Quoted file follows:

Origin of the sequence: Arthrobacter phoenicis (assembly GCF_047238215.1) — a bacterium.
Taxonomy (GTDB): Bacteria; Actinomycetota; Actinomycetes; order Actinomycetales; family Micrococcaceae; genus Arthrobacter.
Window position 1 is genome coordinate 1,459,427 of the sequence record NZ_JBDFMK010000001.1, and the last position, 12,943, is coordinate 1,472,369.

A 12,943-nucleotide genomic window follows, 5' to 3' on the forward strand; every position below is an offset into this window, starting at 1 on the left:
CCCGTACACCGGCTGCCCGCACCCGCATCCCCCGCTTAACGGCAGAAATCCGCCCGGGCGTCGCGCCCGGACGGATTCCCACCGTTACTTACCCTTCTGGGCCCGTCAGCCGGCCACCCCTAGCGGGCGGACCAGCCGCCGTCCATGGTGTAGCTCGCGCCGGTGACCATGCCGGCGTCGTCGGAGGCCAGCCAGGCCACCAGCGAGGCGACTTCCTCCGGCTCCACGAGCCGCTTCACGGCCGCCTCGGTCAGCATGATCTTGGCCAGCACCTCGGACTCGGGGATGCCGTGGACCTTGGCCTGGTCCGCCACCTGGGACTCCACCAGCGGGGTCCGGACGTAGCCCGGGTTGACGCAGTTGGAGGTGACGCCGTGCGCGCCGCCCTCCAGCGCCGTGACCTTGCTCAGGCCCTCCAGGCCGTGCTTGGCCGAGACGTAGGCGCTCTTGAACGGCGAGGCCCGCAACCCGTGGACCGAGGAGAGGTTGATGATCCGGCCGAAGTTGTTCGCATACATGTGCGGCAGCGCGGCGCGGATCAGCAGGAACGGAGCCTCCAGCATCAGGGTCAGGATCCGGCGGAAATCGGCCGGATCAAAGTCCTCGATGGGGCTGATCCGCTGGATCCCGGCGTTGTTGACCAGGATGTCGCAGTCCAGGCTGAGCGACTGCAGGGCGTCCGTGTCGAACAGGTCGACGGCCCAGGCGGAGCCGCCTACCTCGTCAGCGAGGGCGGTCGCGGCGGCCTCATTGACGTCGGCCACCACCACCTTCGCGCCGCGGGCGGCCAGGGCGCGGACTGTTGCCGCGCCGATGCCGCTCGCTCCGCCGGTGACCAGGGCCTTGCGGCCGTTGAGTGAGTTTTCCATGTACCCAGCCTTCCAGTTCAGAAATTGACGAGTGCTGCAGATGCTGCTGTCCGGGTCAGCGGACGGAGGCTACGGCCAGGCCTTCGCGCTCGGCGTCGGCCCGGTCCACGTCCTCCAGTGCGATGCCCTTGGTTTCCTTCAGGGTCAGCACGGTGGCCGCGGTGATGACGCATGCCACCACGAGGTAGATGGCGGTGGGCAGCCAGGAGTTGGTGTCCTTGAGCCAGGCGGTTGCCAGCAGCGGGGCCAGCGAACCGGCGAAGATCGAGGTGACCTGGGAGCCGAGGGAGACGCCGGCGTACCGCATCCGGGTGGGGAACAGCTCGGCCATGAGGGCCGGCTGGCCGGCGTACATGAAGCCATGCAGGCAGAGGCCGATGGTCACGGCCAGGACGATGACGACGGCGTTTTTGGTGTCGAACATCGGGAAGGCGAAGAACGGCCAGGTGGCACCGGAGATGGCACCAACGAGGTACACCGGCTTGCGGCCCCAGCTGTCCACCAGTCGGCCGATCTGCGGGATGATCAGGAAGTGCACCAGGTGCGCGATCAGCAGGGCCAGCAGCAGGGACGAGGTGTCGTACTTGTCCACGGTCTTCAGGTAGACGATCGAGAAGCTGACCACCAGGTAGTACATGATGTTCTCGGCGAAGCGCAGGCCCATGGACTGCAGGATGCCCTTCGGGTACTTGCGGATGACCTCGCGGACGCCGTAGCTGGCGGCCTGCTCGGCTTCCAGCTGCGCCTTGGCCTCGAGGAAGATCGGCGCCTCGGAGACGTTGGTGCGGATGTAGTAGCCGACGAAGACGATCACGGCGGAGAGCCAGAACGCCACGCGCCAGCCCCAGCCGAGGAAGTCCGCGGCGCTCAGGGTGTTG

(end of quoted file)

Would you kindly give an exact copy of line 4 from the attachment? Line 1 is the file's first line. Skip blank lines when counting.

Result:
A 12,943-nucleotide genomic window follows, 5' to 3' on the forward strand; every position below is an offset into this window, starting at 1 on the left: